Crossed commissural pathways in the spinal hindlimb enlargement are not necessary for right left hindlimb alternation during turtle swimming

J Neurophysiol. 2007 Oct;98(4):2223-31. doi: 10.1152/jn.00722.2007. Epub 2007 Aug 22.


We examined the coordination between right and left hindlimbs during voluntary forward swimming in adult red-eared turtles, before and after midsagittal section of the spinal cord hindlimb enlargement (segments D8-S2) or the enlargement plus the first preenlargement segment (D7-S2). Our purpose was to assess the role of crossed commissural axons in these segments for right-left hindlimb alternation during voluntary locomotion. Midsagittal splitting severed commissural fibers and separated the right and left halves of the posterior spinal cord. Adult turtles (n = 9) were held by a band clamp around the shell in a water-filled tank while digital video of forward swimming was recorded from below and computer analyzed with motion analysis software. In a subset of these animals (n = 5), we also recorded electromyograms from hip extensor and/or hip flexor muscles on both sides. Surprisingly, splitting spinal segments D8-S2 or D7-S2 did not affect the strength of out-of-phase coordination between right and left hindlimbs, although hindlimb movement amplitudes were reduced compared with presurgical controls. These results show that commissural axons in the hindlimb enlargement and preenlargement cord are not necessary for right-left hindlimb alternation during voluntary swimming. We suggest that alternating propriospinal drive from the right and left sides of the forelimb enlargement maintains the out-of-phase coordination of right and left hindlimbs in the bisected-cord preparation. Our data support the hypothesis that descending propriospinal (forelimb-hindlimb) and crossed commissural (hindlimb-hindlimb) spinal cord pathways function together as redundant mechanisms to sustain right-left hindlimb alternation during turtle locomotion.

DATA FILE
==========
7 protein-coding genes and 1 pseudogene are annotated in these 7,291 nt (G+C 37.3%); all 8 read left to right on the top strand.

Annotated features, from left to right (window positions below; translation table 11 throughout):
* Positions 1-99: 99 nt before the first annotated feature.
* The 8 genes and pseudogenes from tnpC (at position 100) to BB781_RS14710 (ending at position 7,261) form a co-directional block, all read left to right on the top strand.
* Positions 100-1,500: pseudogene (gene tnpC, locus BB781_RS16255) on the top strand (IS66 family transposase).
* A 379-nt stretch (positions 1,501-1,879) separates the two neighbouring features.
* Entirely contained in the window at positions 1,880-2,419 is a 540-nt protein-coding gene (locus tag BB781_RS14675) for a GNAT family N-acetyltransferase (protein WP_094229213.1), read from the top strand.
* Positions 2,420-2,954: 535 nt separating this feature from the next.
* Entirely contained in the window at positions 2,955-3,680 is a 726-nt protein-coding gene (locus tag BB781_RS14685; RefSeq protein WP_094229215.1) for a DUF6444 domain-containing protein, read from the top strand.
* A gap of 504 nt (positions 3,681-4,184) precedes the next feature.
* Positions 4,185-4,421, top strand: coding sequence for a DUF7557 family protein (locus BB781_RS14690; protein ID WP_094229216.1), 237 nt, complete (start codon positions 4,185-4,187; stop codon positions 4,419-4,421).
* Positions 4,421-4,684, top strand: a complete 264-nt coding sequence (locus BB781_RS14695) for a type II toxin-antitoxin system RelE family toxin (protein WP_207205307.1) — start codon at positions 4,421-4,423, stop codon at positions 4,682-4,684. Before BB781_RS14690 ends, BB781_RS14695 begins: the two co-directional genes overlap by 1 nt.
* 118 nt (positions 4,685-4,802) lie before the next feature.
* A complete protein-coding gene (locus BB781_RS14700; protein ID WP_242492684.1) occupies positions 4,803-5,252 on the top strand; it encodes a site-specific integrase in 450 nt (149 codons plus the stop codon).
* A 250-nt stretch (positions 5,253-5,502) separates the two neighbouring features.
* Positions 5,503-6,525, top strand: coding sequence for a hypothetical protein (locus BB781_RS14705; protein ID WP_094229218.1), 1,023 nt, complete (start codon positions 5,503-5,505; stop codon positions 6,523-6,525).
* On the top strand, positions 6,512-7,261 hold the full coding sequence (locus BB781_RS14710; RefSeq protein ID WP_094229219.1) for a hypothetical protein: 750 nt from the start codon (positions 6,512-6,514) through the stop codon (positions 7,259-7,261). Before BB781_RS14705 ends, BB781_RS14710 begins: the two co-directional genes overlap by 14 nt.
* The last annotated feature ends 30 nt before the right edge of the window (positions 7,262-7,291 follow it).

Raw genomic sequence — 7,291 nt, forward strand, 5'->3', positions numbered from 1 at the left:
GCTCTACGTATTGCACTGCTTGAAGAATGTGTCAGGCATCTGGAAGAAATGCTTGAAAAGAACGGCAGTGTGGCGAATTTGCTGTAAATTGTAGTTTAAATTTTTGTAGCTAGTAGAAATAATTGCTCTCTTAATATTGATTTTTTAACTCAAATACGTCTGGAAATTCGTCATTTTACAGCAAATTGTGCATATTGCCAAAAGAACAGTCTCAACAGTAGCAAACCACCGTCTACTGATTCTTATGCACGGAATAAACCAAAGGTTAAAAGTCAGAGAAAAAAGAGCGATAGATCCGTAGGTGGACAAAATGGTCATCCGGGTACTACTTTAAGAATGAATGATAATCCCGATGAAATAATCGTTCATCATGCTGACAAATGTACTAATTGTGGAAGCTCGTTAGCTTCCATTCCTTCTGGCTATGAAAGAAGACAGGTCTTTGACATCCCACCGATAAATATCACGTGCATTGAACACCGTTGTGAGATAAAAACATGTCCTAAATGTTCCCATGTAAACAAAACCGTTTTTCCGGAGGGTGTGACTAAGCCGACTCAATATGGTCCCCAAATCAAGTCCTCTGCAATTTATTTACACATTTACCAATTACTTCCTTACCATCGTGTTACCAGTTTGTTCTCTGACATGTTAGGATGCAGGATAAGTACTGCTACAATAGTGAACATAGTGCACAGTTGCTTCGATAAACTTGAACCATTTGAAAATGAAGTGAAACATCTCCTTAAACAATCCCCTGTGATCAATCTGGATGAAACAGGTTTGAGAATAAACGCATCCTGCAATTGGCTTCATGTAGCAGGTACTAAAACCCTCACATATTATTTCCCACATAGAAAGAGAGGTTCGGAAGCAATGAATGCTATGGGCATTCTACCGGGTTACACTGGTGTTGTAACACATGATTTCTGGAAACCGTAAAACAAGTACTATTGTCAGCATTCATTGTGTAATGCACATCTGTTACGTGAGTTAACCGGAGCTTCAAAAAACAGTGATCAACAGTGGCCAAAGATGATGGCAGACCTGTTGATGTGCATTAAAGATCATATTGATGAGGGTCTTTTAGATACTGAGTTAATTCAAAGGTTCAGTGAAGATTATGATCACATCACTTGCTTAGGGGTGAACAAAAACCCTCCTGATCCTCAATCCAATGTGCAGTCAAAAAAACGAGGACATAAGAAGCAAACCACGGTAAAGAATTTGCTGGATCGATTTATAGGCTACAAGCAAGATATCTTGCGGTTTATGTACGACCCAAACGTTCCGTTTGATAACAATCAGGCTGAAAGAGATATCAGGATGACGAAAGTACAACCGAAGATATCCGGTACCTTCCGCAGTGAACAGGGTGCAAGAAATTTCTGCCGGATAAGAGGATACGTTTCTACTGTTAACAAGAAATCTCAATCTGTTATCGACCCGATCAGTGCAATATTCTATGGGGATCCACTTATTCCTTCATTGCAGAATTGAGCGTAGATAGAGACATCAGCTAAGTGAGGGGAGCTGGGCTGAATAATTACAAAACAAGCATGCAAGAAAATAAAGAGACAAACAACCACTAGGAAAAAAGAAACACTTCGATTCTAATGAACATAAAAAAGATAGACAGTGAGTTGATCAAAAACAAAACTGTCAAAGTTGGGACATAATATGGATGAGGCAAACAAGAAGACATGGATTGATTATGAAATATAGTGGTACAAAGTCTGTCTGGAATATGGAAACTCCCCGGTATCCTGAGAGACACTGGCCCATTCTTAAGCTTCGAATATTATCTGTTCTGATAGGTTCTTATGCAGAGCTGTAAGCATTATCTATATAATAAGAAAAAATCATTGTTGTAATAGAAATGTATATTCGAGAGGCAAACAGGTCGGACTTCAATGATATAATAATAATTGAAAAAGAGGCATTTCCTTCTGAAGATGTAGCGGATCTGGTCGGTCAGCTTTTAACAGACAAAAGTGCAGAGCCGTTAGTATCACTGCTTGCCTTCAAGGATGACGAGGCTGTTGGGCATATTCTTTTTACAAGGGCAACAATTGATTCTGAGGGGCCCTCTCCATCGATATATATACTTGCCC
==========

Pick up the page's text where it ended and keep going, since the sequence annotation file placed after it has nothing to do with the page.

Publication types

  • Research Support, U.S. Gov't, Non-P.H.S.

MeSH terms

  • Animals
  • Axons / physiology
  • Data Interpretation, Statistical
  • Efferent Pathways / physiology*
  • Electromyography
  • Functional Laterality / physiology
  • Hindlimb / innervation*
  • Muscle Denervation
  • Neurons, Afferent / physiology
  • Spinal Cord / physiology*
  • Swimming / physiology*
  • Turtles / physiology*